Former Square execs Ben Pfisterer and Dominic Yap have raised $6.3 million for their pre-launch, pre-product fintech Zeller, setting out to redefine financial services for SMEs.
The seed round is led by Square Peg Capital, with the VC firm’s co-founder and partner Paul Bassat joining the board of the startup. Apex Capital also invested.
Speaking to SmartCompany, Pfisterer says Zeller is setting out to create more up-to-date banking solutions for underserved small businesses.
“We’re seeing a huge amount of change on the consumer banking and retail banking side of things, but on the business side, just nothing has changed,” he says.
Once business owners have “gone through the craft” of building their business and their product or service, business owners need three fundamental things, he says.
They need to take a payment, they need somewhere to put their money, and they need to deploy the capital they’ve made, “to make sure that disconnect between earning money and spending money is minimised”.
Zeller is designed to combine those capabilities into a single solution that can be up and running within a matter of minutes, rather than a matter of months, Pfisterer says.
Of course, both Pfisterer and Yap were formerly execs at payments fintech Square, founded by Twitter chief Jack Dorsey, and which launched in Australia back in 2016.
Pfisterer was previously head of the Asia Pacific region and country manager for Australia at Square, while Yap was strategy and growth lead.
Square typically caters to very small and micro businesses, which are “really well served these days”, Pfisterer says.
At the other end of the scale, large enterprises are well served by traditional banking.
But, Pfisterer estimates there are between 1.5 million and 2 million businesses that sit in between.
Payments solutions for this group tend to involve, “clunky, big terminals with big buttons and small screens, that are just processing a payment and not doing anything else” he says.
“We thought we would build something that fulfills the promise that payments should be more than that.”
A bank or not a bank?
The co-founders will spend the next six months or so working on building out Zeller’s products and infrastructure, and building awareness of the brand, with a view to launching in early Q1 2021, or “hopefully sooner”, Pfisterer says.
But the founders have their work cut out.
“What we’re building is not small by any stretch of the imagination,” he adds.
Zeller is also entering a crowded innovative banking space. In Australia, independent neobanks like Xinja are Volt are striving to revolutionise and democratise retail banking, while Judo is also focused on reimagining business banking.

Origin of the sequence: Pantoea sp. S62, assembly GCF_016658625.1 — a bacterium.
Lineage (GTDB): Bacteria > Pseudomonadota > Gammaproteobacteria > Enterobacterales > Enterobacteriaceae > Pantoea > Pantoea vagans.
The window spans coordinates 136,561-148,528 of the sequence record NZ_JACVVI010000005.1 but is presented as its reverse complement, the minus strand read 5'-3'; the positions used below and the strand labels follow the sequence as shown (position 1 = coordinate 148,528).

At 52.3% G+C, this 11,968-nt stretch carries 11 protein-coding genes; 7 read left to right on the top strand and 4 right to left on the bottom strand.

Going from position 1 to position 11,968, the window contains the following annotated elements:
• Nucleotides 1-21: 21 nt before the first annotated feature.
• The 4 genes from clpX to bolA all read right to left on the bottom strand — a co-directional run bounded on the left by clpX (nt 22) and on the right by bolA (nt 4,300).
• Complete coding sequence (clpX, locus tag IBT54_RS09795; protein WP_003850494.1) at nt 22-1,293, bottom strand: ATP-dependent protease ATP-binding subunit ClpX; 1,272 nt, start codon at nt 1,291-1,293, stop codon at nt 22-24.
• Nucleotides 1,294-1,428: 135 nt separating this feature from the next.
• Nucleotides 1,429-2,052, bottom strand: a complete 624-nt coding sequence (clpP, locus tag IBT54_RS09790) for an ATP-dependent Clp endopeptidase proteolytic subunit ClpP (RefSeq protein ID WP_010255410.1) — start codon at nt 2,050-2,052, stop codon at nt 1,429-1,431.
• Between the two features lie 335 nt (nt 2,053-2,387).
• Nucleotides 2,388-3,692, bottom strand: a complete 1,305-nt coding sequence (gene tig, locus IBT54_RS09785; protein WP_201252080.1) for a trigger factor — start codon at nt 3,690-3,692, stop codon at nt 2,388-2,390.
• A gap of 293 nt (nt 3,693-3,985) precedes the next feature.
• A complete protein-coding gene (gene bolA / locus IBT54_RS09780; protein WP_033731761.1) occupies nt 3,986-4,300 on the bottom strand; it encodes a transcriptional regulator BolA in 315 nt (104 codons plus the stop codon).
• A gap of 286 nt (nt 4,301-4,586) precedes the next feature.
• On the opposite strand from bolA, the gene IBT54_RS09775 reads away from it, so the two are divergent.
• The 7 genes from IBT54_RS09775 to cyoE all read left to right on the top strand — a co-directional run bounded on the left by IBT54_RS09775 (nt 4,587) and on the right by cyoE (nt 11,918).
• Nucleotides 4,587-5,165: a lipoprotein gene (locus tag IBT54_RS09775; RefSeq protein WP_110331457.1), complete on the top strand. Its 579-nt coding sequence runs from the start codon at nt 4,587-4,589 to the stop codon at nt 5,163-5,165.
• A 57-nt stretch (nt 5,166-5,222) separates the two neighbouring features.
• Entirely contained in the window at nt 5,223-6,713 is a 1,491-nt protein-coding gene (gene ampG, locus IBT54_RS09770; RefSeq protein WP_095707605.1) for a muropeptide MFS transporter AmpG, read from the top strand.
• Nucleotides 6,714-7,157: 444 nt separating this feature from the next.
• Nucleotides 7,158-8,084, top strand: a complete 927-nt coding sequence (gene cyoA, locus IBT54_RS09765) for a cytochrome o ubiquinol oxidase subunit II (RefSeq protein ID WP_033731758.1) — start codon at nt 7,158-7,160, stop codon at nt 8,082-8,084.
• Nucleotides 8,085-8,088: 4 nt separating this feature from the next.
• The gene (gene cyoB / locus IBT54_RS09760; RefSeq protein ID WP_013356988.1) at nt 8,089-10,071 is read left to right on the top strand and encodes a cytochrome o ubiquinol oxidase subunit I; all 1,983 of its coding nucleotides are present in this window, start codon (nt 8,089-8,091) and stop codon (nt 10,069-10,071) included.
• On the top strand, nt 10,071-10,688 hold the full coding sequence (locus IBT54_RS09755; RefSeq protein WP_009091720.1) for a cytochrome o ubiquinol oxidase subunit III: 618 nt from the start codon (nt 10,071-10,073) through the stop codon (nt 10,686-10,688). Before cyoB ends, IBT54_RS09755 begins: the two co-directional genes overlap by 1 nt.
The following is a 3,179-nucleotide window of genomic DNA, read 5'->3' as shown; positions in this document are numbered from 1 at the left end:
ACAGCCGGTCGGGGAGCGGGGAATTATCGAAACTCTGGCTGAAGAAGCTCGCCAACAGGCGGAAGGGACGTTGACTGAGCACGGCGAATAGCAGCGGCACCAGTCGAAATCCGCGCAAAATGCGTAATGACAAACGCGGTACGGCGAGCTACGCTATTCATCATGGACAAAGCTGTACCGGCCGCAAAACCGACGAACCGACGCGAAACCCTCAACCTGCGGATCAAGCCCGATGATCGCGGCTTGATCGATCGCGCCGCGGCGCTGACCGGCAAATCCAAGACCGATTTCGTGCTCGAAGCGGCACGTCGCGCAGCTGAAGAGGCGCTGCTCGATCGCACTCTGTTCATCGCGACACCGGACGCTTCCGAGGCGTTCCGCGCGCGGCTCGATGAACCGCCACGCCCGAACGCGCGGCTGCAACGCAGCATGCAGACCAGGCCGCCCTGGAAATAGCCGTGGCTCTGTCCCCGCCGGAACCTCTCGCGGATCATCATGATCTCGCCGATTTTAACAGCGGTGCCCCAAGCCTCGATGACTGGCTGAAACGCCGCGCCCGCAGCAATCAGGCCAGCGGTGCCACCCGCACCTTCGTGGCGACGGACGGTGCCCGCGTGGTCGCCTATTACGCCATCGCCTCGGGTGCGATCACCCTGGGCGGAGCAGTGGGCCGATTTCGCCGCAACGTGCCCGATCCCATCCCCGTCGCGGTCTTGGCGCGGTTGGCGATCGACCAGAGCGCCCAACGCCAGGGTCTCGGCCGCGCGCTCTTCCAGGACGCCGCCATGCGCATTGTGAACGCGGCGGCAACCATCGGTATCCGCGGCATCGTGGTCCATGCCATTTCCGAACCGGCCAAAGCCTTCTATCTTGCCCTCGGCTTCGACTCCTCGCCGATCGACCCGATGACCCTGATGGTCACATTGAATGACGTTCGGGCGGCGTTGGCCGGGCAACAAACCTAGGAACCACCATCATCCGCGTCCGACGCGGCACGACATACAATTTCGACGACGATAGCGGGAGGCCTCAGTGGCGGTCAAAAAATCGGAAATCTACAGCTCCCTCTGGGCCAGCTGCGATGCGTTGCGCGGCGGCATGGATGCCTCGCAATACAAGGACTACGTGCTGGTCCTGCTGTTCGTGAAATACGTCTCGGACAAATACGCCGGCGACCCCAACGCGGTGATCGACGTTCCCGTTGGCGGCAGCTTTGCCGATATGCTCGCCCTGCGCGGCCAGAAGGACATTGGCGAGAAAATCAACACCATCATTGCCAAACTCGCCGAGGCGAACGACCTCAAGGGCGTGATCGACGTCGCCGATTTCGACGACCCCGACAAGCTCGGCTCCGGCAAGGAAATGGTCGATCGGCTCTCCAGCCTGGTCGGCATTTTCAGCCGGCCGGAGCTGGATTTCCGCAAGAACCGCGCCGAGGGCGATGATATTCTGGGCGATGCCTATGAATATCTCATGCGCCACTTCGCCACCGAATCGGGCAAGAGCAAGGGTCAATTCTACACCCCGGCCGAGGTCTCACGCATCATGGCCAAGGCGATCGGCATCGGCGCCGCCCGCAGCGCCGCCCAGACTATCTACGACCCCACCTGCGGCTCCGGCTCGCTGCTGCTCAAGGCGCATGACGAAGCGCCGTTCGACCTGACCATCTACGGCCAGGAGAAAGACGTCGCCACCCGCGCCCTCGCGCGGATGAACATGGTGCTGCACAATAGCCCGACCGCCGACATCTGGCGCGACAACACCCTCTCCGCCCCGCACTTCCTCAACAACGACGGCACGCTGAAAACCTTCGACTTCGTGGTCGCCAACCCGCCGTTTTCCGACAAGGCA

But, at least for the time being, Zeller is not claiming to be a bank, challenger or otherwise.
“We don’t really see ourselves as a bank, but I dare say we will be caught up in the whole neobank space,” he says.
“We’re looking to offer financial services to business,” he adds.
“We’re not claiming to be a bank. We want to see if we can define a set of solutions which are better than what the banks are offering.”
It’s impossible to talk about product launches and funding rounds without talking about the unusual current environment, and the disruption caused by COVID-19.
Zeller was founded at the start of 2020, just as we were starting to hear about the first cases of the coronavirus in China.
Pfisterer and Yap then embarked on a funding round as the crisis was worsening.
But, Pfisterer says the round went remarkably well, with just ten days passing between first conversations and term sheets being issued.
“It was exceptionally quick, and a really exciting process,” he says.
That was mostly due to the sophistication of the investors, he explains.
“They really understand financial services,” he says.
“They see the opportunity that we see, and they saw it really quickly.”
Now, on the one hand, the businesses that will be Zeller’s end customers are being devastated by the economic impact of the pandemic.
“It kills us to see that happening,” he says.
On the other, however, the crisis has bought Zeller’s mission into focus.
“We’re now seeing this unexpected acceleration away from cash, and now digital payments are more important than ever,” Pfisterer says.
“But on top of payments, what you can do with them and how you can innovate with them is more important than ever.”
At the same time, like his new board member Paul Bassat, he’s anticipating a surge in entrepreneurialism as we start to emerge from the crisis.
“Not just in tech, but across every sector,” he says.
“The reason for us being … is to help businesses get back on their feet with new cost-effective solutions, but also to help those new businesses start up.”
Growth of an ecosystem
With both co-founders having come from Square, the very existence of Zeller plays into the narrative of a maturing Aussie ecosystem.
Just as we have seen startups founded by employees of Aussie success stories, multinational tech companies launching in Australia can also cause a ripple effect of innovation.
Talented techies are now able to access opportunities locally that historically they haven’t been able to, Pfisterer says. And that experience just can’t be replicated.
“It’s a different mindset, it’s a different growth mindset, it’s a different approach to technology,” he says.
Those people, like Pfisterer and Yap, then branch out and embark on their own projects, further growing the tech sector here in Australia.
While admitting he may be a tad biased on this, “that’s the most exciting thing you could watch happen”, Pfisterer says.
At the same time, while international products bring great products and services into the Aussie market, “it’s always been in the back of my mind, ‘why can’t we do it’?” he adds.
“To be able now to branch off and create an Australia-based business that we hope to take to the world is extremely, extremely exciting.”